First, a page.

Steve with Kibrom. Our son will remain a photo mystery until we pick him up.
This is Part 2 of our story. Part 1 is here.
Our family spent three weeks looking at a set of new pictures and envisioning our lives with a new son and brother. Just as we were getting used to the idea, something totally unexpected happened. I got a call one day in September from our agency telling me they just received word from Ethiopia that the regional authorities signed the papers on Kibrom! You can imagine my surprise. I couldn't speak. I was in total shock. Now we had to make another difficult decision to make since we had two boys officially referred to us.
I suggested to Steve that we take both boys. He immediately called me insane - which is probably true. In the end, I was swayed back to reality. Three kiddos was our limit. So two days later, I called our agency to tell them we wanted Kibrom. After I made the official call, I pulled up the pictures from our December trip to Ethiopia to look at him. I hadn't done this in months because I didn't want to see pictures of our boy who might never come home. Then it hit me. I cried like a baby. All the months of emotion bottled up inside just came out.
The courts were closed for the rainy season from mid August until October 8. In late September, we learned from our agency that we would have to wait until the courts reopened so that they could submit a written appeal to the judge to reopen our case. To my surprise within two days of filing the appeal, we were notified of a November 2 court date. I was incredibly excited, yet nervous at the same time. I still didn't think it was real. The emotional purgatory of the last year had taken its toll.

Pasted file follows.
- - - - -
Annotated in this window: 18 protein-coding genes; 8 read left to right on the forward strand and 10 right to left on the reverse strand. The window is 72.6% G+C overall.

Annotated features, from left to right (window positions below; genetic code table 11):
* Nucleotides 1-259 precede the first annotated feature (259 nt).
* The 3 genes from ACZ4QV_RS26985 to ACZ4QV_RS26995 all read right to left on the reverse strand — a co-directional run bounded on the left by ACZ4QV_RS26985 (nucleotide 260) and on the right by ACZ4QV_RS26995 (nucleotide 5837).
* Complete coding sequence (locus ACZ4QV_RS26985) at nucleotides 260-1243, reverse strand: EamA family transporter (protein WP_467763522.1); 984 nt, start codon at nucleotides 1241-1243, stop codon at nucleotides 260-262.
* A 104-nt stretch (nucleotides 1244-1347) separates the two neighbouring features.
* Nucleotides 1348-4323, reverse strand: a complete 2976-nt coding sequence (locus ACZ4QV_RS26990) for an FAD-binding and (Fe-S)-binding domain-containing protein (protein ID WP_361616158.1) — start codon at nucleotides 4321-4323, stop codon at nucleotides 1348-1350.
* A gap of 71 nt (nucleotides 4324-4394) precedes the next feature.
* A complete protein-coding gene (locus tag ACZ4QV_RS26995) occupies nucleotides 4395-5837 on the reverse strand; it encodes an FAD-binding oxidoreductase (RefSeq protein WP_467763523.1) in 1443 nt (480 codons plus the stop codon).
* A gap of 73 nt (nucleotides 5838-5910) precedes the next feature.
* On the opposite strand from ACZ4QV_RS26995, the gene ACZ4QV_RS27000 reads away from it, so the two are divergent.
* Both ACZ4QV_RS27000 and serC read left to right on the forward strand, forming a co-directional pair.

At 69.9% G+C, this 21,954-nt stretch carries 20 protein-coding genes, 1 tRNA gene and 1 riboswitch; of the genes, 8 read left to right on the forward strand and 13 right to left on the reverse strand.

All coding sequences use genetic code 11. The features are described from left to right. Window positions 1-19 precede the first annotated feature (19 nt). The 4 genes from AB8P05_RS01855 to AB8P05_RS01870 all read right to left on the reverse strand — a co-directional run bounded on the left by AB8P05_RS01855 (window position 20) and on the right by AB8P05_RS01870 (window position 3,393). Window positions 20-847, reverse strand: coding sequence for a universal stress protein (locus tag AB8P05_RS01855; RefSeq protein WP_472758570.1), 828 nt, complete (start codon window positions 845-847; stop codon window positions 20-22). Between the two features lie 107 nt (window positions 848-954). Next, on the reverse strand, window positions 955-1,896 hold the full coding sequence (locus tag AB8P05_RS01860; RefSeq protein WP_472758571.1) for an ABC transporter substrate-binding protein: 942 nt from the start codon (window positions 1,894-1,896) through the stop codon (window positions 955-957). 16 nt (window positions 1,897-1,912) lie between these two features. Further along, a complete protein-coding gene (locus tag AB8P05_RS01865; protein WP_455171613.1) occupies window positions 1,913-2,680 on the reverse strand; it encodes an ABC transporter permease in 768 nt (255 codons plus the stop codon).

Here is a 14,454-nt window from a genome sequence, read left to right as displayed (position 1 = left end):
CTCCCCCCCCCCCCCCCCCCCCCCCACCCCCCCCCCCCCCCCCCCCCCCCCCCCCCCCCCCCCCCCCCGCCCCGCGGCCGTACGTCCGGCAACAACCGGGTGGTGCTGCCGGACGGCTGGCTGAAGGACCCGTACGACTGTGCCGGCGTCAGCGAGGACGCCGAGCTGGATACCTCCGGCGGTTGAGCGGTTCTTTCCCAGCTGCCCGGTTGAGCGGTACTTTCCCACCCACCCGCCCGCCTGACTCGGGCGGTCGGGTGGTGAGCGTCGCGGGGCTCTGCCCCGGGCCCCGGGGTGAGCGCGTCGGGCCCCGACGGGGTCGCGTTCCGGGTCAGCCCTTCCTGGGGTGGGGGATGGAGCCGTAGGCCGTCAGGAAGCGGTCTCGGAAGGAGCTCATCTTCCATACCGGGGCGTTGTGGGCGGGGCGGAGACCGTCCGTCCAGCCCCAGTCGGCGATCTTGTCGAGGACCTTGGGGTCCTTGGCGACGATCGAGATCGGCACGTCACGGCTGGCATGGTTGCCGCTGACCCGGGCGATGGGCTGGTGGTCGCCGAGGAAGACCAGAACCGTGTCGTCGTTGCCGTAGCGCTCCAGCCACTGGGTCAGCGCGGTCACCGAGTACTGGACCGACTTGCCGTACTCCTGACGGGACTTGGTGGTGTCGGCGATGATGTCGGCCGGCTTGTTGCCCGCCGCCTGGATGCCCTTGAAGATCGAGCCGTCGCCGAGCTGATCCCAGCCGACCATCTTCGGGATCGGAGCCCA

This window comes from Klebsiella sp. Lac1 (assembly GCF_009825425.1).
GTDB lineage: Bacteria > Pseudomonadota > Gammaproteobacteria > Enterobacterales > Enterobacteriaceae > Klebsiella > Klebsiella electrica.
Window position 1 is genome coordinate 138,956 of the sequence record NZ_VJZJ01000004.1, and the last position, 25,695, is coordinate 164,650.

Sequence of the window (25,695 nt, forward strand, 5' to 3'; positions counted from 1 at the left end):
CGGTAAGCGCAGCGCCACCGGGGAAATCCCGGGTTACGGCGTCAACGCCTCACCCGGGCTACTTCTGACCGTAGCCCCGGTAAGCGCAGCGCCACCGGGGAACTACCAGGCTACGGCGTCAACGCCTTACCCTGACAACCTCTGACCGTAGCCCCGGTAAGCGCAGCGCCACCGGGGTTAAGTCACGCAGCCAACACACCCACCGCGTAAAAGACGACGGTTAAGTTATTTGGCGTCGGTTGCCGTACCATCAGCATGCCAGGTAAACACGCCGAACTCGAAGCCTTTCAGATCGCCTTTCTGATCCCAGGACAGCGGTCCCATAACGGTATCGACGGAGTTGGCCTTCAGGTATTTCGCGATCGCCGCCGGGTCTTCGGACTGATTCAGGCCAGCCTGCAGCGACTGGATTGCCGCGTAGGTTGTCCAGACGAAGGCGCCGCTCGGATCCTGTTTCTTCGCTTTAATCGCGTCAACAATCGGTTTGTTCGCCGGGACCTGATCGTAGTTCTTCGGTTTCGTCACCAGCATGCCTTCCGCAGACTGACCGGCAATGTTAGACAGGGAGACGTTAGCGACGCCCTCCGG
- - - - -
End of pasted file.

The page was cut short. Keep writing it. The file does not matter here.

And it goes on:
In the midst of the craziness of preparing for the trip, I found out a mere two days before we left for Ethiopia that we would need to update several important documents in our dossier as they had "expired" after two years. Not having them meant not passing court. Since I couldn't stand the idea of anymore delays to our case, I ran around like a crazy person to get the new documents before we left. I am so thankful we live in a small town where it is possible to get new medical and police letters plus a bunch of notaries in less than 24 hours.
With our new documents in hand, we arrived in Addis Ababa on October 31. Our agency immediately took them for translation and told us they would try to get our final letter of comment from the federal Ministry of Women's, Children's and Youth Affairs (MOWCYA) - the absolute last piece of paper needed to receive our final court decree.
On November 1, we finally saw Kibrom again. Aside from looking a bit more mature, he was the same little boy we met nearly a year ago. We wondered if he remembered us and the girls so we brought him pictures of the five of us together last year. I think he remembered. The next day we returned to say good-bye and to tell him that we will be back in a few months to take him home. I think he understood.
Prior to meeting with the judge, our agency's attorney told us that he still didn't have the MOWCYA letter needed to pass, but was 99% confident he would get it in the next few days. The judge issued a new court date of November 6 in hopes that she would receive the letter by then. We were free to leave Ethiopia and would be notified by our agency when we officially passed.
We found out exactly one week ago that we passed court. Kibrom is legally our son! It was an incredibly long and difficult 326 day journey to get to this point. Now I am asked when he will come home. The short answer is soon. It usually takes another 2 to 3 months to go through the necessary U.S. immigration procedures. As soon we receive word that the U.S. Embassy in Addis Ababa is ready to schedule our visa interview, all four Pragers will be on a plane to get him! As I said in my Part 1 blog post, our story will have a happy ending. For that, I am eternally grateful!